Wage loss claim for temporarily unemployed worker is dismissed
In a decision that basically reads section 3107a out of the Michigan No Fault scheme, the three appellate judges in Artrip v. HBIC Enterprises, Inc., concluded that the statute doesn't mean what it says: a temporarily unemployed worker cannot collect wage loss based on his last month of full-time employment. The judges in Artrip held the injury victim could not demonstrate that he "would have earned income" at his prior level after the date of his injury, because his employer went out of business 54 days prior to his motor vehicle collision [thus rendering him "temporarily unemployed" for 54 days at the time of his injury].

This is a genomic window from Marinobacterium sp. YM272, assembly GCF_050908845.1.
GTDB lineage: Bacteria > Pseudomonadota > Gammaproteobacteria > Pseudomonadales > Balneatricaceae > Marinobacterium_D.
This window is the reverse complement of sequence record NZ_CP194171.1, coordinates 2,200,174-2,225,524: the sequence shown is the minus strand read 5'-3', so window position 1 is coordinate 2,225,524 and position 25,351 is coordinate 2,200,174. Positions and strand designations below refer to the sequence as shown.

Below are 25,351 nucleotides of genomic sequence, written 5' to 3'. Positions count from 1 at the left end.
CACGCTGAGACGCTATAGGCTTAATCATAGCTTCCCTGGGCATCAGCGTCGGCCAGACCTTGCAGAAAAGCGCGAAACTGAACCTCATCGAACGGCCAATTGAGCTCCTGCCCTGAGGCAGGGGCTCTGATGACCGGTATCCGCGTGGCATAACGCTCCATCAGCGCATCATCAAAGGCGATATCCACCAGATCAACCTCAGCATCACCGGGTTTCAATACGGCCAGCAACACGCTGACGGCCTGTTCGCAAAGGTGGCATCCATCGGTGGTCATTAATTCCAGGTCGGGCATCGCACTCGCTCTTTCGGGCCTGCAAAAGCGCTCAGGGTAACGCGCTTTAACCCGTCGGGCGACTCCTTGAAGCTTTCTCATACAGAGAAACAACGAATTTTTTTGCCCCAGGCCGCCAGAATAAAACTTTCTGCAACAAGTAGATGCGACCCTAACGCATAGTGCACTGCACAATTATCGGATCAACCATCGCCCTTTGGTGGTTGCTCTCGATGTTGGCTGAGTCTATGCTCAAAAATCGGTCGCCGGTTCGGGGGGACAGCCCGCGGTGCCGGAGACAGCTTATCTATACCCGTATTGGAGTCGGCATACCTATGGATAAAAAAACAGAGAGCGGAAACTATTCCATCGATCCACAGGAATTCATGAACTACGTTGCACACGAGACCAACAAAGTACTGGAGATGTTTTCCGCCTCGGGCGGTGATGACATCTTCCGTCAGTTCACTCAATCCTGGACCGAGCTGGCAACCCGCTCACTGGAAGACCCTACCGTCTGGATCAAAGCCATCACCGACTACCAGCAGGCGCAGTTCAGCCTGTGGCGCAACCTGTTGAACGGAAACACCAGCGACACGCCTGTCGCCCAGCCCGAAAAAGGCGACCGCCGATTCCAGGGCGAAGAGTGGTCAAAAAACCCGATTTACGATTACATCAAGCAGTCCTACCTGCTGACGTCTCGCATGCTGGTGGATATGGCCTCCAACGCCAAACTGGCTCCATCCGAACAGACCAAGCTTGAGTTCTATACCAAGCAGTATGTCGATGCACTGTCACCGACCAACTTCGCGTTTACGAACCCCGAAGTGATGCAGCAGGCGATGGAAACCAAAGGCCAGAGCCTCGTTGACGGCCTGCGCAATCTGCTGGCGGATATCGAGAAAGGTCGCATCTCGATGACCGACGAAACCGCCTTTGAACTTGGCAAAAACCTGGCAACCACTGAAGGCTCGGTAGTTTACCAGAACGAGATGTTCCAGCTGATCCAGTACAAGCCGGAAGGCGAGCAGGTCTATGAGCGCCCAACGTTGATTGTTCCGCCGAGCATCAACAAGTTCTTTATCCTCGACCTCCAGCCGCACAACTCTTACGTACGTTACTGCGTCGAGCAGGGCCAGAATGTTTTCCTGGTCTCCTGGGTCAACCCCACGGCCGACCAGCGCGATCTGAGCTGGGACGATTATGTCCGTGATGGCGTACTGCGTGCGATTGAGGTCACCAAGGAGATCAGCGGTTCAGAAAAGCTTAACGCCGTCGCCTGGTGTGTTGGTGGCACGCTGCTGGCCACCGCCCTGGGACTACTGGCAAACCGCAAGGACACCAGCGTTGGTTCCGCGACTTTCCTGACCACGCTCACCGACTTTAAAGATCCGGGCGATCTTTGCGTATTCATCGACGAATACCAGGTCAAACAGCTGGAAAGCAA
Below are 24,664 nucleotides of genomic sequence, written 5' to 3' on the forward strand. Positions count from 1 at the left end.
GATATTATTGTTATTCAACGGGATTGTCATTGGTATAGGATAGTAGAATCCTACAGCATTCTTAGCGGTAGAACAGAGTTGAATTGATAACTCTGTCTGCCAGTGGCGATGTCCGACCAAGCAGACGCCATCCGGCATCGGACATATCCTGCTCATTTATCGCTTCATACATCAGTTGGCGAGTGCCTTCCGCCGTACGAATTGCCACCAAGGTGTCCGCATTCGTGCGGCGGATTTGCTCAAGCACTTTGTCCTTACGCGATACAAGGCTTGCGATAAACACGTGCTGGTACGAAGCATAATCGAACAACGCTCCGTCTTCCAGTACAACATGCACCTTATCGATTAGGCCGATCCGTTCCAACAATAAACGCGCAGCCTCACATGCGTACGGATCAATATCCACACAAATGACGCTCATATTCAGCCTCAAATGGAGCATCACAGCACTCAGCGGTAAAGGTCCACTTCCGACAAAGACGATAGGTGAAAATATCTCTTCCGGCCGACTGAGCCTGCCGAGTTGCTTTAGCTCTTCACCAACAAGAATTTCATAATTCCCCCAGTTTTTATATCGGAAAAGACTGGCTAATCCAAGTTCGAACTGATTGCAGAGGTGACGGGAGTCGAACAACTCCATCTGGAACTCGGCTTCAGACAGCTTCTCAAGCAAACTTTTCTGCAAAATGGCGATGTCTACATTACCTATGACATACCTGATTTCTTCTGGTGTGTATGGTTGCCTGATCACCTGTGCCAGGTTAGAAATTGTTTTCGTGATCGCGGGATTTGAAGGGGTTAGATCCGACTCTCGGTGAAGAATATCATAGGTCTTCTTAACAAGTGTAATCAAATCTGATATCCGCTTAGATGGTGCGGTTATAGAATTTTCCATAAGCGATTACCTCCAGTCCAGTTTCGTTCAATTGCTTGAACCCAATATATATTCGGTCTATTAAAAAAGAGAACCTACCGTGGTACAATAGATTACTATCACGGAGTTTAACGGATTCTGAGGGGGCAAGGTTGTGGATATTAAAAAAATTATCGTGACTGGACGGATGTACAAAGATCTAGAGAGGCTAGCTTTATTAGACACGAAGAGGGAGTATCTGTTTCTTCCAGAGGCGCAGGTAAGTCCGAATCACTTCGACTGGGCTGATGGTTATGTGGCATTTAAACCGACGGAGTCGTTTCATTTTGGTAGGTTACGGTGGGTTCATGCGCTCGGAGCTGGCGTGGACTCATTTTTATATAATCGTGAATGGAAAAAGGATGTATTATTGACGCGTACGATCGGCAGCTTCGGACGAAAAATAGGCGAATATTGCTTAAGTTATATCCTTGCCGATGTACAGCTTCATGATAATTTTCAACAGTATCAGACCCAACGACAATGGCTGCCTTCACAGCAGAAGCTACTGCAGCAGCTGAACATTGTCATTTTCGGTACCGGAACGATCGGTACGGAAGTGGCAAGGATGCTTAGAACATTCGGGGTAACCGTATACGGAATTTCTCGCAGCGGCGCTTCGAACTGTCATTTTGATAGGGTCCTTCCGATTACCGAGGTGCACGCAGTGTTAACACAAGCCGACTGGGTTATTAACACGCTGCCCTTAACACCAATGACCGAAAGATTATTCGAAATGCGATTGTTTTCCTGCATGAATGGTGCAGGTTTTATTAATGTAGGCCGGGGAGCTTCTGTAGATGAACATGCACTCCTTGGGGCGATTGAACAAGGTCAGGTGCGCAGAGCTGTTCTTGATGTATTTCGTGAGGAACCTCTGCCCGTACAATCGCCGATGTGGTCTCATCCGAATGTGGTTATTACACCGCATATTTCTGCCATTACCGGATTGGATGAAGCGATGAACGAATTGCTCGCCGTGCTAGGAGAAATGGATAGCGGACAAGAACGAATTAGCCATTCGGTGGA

The court went on to hold that the victim might be able to prove a loss of income smaller than he had earned at his previous position, given that he had eventually returned to the work force and had actually turned down one job because it did not pay as much as his previous position. Apparently during his disability period, however, he needed to apply for work that he could no longer perform, in order to prove that there was work that he could have secured if he had been physically able to work: the precise conundrum that section 3107a was enacted to address.